Georgia run-offs make history

EllieAna Hale

The Democratic party took control of the Senate on Jan. 6. 

The Georgia run-off election has been an intense election that decided the fate of which party controls the Senate.

Democrats Jon Osself and Rev. Raphael Warnock faced off against Republicans David Perdue and Kelly Loeleffer.

Warnock won with a 64,488 vote lead.

Osself won with a 28,200 vote lead.

While the Senate is split with 50 Democrats, 50 Republicans The democratic party won the Senate on a 50-50 split with the majority vote due to the final vote of Vice President-Elect Kamala Harris. 

Both candidates were endorsed by President-elect Joe Biden. 

Additionally, the democratic party now controls both the House of Representatives and the Senate.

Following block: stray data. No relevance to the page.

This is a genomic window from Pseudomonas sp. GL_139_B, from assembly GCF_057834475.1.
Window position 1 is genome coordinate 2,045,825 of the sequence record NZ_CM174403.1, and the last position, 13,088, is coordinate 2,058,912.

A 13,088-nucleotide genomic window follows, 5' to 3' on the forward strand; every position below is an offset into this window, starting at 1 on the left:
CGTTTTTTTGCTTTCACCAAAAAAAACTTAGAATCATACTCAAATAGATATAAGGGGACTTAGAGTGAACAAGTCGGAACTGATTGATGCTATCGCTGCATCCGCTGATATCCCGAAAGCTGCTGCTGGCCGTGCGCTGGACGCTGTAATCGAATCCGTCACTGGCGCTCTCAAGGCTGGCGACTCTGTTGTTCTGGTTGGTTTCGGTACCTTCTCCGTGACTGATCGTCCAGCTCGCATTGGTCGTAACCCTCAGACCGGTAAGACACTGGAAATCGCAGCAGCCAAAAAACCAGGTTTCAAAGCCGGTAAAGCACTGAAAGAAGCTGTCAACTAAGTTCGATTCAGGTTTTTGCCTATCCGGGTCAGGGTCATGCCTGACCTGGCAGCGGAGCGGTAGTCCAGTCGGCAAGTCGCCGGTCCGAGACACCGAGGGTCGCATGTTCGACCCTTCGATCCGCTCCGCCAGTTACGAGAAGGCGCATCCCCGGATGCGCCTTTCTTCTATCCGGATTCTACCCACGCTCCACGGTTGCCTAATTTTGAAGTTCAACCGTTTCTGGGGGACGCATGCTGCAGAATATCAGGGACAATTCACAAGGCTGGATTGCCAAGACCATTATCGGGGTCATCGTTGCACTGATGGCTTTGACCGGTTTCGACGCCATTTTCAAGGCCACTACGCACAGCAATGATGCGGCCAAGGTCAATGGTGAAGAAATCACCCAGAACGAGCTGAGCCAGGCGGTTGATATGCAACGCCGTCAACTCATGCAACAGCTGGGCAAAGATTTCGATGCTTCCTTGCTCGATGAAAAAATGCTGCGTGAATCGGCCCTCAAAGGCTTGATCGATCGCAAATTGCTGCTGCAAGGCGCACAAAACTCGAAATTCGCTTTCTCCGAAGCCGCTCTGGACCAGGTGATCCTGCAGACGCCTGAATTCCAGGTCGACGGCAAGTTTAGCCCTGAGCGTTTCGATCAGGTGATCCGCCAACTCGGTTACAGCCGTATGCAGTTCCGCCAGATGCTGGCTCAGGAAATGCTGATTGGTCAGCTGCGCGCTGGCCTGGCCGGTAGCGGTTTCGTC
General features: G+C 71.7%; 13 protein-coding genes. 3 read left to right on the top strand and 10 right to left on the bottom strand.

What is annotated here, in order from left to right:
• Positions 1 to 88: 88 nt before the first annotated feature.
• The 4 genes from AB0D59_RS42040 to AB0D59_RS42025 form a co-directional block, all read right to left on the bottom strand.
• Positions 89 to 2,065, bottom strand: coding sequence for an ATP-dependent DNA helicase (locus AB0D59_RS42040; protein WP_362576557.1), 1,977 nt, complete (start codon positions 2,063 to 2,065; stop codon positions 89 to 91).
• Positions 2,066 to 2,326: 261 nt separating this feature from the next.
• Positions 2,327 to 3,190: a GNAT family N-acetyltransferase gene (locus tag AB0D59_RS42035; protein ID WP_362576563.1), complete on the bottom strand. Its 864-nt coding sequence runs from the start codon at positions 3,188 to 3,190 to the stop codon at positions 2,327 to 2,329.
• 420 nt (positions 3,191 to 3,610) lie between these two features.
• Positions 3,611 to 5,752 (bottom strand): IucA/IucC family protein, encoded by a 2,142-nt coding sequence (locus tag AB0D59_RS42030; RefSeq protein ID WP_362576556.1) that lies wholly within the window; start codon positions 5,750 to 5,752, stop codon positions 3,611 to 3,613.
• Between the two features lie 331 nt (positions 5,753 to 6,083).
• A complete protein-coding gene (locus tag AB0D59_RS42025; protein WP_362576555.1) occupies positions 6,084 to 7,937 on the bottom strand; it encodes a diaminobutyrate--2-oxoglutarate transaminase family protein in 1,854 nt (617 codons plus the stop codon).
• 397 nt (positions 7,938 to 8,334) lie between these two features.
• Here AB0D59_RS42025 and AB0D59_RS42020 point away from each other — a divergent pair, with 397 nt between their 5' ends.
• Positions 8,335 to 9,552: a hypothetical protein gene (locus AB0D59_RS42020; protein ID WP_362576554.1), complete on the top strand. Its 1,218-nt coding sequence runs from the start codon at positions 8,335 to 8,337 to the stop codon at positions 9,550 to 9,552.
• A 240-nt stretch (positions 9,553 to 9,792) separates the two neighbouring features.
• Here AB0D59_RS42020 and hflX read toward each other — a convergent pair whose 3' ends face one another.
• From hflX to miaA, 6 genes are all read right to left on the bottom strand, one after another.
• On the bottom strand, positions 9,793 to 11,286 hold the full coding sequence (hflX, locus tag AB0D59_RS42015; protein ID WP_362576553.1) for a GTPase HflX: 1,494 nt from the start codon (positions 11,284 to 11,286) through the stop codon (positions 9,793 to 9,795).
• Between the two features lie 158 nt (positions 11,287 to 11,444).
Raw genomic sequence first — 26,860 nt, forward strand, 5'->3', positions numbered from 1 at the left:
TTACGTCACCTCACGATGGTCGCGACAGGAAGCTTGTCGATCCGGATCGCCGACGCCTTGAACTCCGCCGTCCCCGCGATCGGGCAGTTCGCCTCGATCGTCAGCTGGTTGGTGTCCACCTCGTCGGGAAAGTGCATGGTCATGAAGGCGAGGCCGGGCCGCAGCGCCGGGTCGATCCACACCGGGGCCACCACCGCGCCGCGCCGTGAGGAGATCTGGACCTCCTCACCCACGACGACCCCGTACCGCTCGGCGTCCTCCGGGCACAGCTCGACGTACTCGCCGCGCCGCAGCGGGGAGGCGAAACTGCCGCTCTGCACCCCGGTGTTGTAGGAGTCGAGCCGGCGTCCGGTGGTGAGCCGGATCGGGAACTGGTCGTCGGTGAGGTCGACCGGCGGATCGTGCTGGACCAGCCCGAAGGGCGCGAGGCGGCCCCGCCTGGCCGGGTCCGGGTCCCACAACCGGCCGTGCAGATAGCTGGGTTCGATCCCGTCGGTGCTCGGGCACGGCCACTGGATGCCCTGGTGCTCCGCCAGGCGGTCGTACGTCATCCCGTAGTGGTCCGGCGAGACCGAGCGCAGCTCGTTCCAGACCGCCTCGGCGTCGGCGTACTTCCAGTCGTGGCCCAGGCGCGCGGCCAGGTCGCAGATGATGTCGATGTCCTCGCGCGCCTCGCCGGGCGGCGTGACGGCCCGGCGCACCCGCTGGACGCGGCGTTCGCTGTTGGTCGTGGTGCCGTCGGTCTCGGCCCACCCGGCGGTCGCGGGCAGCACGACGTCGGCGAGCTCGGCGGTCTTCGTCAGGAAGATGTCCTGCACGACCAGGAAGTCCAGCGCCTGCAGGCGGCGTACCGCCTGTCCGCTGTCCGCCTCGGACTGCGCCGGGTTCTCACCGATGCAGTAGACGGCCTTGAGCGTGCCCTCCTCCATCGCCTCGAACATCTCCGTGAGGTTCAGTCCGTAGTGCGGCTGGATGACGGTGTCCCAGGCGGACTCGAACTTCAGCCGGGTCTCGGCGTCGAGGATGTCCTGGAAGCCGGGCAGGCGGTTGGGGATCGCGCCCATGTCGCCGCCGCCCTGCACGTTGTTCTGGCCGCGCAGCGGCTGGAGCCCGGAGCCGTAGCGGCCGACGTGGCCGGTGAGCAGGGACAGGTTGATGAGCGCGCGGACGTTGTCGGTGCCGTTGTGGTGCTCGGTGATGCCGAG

This has made American history for a multitude of reasons.

Warnock is now the first black man to be elected to the senate from the south in American history, leaning the conservative state of Georgia to now shift to an increasingly progressive state. 

The political dynamics of the south are now being forced to face progressive ideals.

Warnock has also publicly stated that he believes that “activism is central to the mission of the Black church.”

Osself is named the youngest sitting senator at 33 years old and is also the first sitting Jewish senator in Georgia’s history. 

This is the first time since 2000 that democrats have represented Georgia.

Both men having liberal moral policies are working to change the politics and to give voice to democrats in the south. 

The two men also were very upfront with their liberal policies and “unashamed” to publicly urge for change.

Georgia has additionally made history by voting democratic in the 2020 presidential election for the first time since 1992.